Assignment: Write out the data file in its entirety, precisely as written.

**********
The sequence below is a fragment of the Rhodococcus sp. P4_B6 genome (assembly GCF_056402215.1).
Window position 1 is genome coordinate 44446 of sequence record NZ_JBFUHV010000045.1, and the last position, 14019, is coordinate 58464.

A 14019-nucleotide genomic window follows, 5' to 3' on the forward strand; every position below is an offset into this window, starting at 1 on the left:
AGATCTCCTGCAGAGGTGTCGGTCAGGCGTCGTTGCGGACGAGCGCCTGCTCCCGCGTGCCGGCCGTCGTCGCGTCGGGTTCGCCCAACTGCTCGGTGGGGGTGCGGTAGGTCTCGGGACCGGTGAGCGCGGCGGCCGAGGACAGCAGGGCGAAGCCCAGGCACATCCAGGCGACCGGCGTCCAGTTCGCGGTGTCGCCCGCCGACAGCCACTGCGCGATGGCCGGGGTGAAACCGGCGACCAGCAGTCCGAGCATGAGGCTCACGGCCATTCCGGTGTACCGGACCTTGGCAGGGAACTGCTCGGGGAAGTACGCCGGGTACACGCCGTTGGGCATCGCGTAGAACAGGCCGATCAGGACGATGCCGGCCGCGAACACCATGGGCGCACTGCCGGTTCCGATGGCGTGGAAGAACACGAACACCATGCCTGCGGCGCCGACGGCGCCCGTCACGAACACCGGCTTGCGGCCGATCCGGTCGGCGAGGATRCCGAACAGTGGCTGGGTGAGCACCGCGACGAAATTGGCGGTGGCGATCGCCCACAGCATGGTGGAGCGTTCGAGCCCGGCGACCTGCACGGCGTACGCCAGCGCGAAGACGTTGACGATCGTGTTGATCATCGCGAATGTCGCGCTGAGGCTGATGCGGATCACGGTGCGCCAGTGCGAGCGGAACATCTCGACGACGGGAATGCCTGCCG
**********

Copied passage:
The sequence below is a fragment of the Rhodococcus sp. P4_B6 genome (assembly GCF_056402215.1).
Window position 1 is genome coordinate 44446 of sequence record NZ_JBFUHV010000045.1, and the last position, 14019, is coordinate 58464.

A 14019-nucleotide genomic window follows, 5' to 3' on the forward strand; every position below is an offset into this window, starting at 1 on the left:
AGATCTCCTGCAGAGGTGTCGGTCAGGCGTCGTTGCGGACGAGCGCCTGCTCCCGCGTGCCGGCCGTCGTCGCGTCGGGTTCGCCCAACTGCTCGGTGGGGGTGCGGTAGGTCTCGGGACCGGTGAGCGCGGCGGCCGAGGACAGCAGGGCGAAGCCCAGGCACATCCAGGCGACCGGCGTCCAGTTCGCGGTGTCGCCCGCCGACAGCCACTGCGCGATGGCCGGGGTGAAACCGGCGACCAGCAGTCCGAGCATGAGGCTCACGGCCATTCCGGTGTACCGGACCTTGGCAGGGAACTGCTCGGGGAAGTACGCCGGGTACACGCCGTTGGGCATCGCGTAGAACAGGCCGATCAGGACGATGCCGGCCGCGAACACCATGGGCGCACTGCCGGTTCCGATGGCGTGGAAGAACACGAACACCATGCCTGCGGCGCCGACGGCGCCCGTCACGAACACCGGCTTGCGGCCGATCCGGTCGGCGAGGATRCCGAACAGTGGCTGGGTGAGCACCGCGACGAAATTGGCGGTGGCGATCGCCCACAGCATGGTGGAGCGTTCGAGCCCGGCGACCTGCACGGCGTACGCCAGCGCGAAGACGTTGACGATCGTGTTGATCATCGCGAATGTCGCGCTGAGGCTGATGCGGATCACGGTGCGCCAGTGCGAGCGGAACATCTCGACGACGGGAATGCCTGCCG